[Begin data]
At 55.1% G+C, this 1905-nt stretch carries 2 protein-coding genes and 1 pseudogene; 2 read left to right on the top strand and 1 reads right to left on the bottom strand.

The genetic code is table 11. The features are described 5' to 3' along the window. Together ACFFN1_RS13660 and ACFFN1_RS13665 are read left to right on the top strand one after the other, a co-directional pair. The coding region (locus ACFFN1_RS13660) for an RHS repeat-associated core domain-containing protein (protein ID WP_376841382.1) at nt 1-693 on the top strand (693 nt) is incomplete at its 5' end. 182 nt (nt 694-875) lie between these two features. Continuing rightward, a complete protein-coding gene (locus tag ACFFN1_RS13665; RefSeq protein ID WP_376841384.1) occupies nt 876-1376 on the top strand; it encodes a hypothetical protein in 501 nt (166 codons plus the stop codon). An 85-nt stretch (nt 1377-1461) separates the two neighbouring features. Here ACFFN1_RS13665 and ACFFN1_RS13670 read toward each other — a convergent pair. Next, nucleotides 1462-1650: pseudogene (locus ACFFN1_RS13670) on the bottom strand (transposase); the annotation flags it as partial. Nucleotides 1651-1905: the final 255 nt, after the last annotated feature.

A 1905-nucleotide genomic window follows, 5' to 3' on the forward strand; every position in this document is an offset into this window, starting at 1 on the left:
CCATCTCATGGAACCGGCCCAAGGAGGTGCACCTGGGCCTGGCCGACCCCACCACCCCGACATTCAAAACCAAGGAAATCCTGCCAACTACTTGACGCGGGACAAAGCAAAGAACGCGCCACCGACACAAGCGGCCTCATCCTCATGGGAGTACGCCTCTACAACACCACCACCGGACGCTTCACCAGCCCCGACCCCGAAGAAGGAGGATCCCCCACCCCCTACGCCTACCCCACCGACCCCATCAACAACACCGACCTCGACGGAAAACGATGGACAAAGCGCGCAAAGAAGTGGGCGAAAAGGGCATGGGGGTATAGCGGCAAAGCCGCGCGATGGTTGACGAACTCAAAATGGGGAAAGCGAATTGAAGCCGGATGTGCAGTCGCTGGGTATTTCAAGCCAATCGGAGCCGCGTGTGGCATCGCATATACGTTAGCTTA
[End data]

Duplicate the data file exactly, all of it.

At 55.1% G+C, this 1905-nt stretch carries 2 protein-coding genes and 1 pseudogene; 2 read left to right on the top strand and 1 reads right to left on the bottom strand.

The genetic code is table 11. The features are described 5' to 3' along the window. Together ACFFN1_RS13660 and ACFFN1_RS13665 are read left to right on the top strand one after the other, a co-directional pair. The coding region (locus ACFFN1_RS13660) for an RHS repeat-associated core domain-containing protein (protein ID WP_376841382.1) at nt 1-693 on the top strand (693 nt) is incomplete at its 5' end. 182 nt (nt 694-875) lie between these two features. Continuing rightward, a complete protein-coding gene (locus tag ACFFN1_RS13665; RefSeq protein ID WP_376841384.1) occupies nt 876-1376 on the top strand; it encodes a hypothetical protein in 501 nt (166 codons plus the stop codon). An 85-nt stretch (nt 1377-1461) separates the two neighbouring features. Here ACFFN1_RS13665 and ACFFN1_RS13670 read toward each other — a convergent pair. Next, nucleotides 1462-1650: pseudogene (locus ACFFN1_RS13670) on the bottom strand (transposase); the annotation flags it as partial. Nucleotides 1651-1905: the final 255 nt, after the last annotated feature.

A 1905-nucleotide genomic window follows, 5' to 3' on the forward strand; every position in this document is an offset into this window, starting at 1 on the left:
CCATCTCATGGAACCGGCCCAAGGAGGTGCACCTGGGCCTGGCCGACCCCACCACCCCGACATTCAAAACCAAGGAAATCCTGCCAACTACTTGACGCGGGACAAAGCAAAGAACGCGCCACCGACACAAGCGGCCTCATCCTCATGGGAGTACGCCTCTACAACACCACCACCGGACGCTTCACCAGCCCCGACCCCGAAGAAGGAGGATCCCCCACCCCCTACGCCTACCCCACCGACCCCATCAACAACACCGACCTCGACGGAAAACGATGGACAAAGCGCGCAAAGAAGTGGGCGAAAAGGGCATGGGGGTATAGCGGCAAAGCCGCGCGATGGTTGACGAACTCAAAATGGGGAAAGCGAATTGAAGCCGGATGTGCAGTCGCTGGGTATTTCAAGCCAATCGGAGCCGCGTGTGGCATCGCATATACGTTAGCTTA